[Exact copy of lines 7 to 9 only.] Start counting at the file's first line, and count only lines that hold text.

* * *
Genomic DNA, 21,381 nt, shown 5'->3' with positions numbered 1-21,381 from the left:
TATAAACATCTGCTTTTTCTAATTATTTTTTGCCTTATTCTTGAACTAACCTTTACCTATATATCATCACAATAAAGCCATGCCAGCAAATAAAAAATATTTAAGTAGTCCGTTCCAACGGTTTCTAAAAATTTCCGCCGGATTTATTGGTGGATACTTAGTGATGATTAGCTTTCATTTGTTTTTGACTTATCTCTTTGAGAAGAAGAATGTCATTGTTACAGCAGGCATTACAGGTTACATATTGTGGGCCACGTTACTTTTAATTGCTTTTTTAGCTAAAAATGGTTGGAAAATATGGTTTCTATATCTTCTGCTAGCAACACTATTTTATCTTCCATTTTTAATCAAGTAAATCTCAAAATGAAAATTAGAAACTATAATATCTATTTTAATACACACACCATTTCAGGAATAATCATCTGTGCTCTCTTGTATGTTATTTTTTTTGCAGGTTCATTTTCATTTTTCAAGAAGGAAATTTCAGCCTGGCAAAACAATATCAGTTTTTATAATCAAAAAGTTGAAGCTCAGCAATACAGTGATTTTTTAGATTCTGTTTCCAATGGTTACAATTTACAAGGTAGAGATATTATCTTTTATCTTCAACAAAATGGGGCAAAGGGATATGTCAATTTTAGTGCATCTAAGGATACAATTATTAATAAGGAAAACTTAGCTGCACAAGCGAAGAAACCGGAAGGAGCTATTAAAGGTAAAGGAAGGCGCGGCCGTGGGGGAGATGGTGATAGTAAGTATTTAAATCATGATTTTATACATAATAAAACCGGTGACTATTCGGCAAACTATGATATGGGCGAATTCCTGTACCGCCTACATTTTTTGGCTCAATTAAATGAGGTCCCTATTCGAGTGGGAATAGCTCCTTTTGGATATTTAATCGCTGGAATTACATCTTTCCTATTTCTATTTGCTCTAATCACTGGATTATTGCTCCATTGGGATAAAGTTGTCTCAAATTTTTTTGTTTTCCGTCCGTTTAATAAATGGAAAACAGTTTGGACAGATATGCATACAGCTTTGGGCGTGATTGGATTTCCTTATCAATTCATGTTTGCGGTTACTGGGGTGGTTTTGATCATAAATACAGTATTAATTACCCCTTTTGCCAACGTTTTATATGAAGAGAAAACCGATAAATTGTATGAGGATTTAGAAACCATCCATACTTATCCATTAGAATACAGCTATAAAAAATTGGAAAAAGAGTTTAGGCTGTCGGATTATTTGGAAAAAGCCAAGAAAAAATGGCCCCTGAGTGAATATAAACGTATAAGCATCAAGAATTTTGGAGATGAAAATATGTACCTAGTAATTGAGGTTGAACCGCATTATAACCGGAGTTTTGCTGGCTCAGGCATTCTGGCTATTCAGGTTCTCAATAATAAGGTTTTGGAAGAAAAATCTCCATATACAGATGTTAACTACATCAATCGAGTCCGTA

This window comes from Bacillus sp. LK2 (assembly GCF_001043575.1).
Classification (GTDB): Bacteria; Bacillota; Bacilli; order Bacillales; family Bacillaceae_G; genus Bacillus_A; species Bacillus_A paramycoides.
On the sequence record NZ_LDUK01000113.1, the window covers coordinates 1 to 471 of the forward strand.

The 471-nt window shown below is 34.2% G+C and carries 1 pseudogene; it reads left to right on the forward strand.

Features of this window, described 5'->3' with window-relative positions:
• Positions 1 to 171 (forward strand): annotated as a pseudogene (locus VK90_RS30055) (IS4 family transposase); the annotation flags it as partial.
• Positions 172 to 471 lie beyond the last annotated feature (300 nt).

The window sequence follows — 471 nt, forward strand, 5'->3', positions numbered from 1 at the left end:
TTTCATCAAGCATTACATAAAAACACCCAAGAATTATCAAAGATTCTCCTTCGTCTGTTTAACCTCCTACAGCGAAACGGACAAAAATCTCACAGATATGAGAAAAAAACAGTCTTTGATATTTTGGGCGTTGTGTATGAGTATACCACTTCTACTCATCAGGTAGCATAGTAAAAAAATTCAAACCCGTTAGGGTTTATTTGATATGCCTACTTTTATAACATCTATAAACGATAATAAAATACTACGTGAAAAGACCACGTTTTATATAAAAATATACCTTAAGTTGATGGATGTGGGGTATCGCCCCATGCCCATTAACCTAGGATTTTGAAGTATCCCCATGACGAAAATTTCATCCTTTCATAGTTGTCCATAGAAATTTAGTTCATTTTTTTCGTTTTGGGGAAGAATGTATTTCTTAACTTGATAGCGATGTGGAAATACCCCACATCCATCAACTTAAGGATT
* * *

Features of this window, described 5'->3' with window-relative positions:
• Positions 1 to 171 (forward strand): annotated as a pseudogene (locus VK90_RS30055) (IS4 family transposase); the annotation flags it as partial.
• Positions 172 to 471 lie beyond the last annotated feature (300 nt).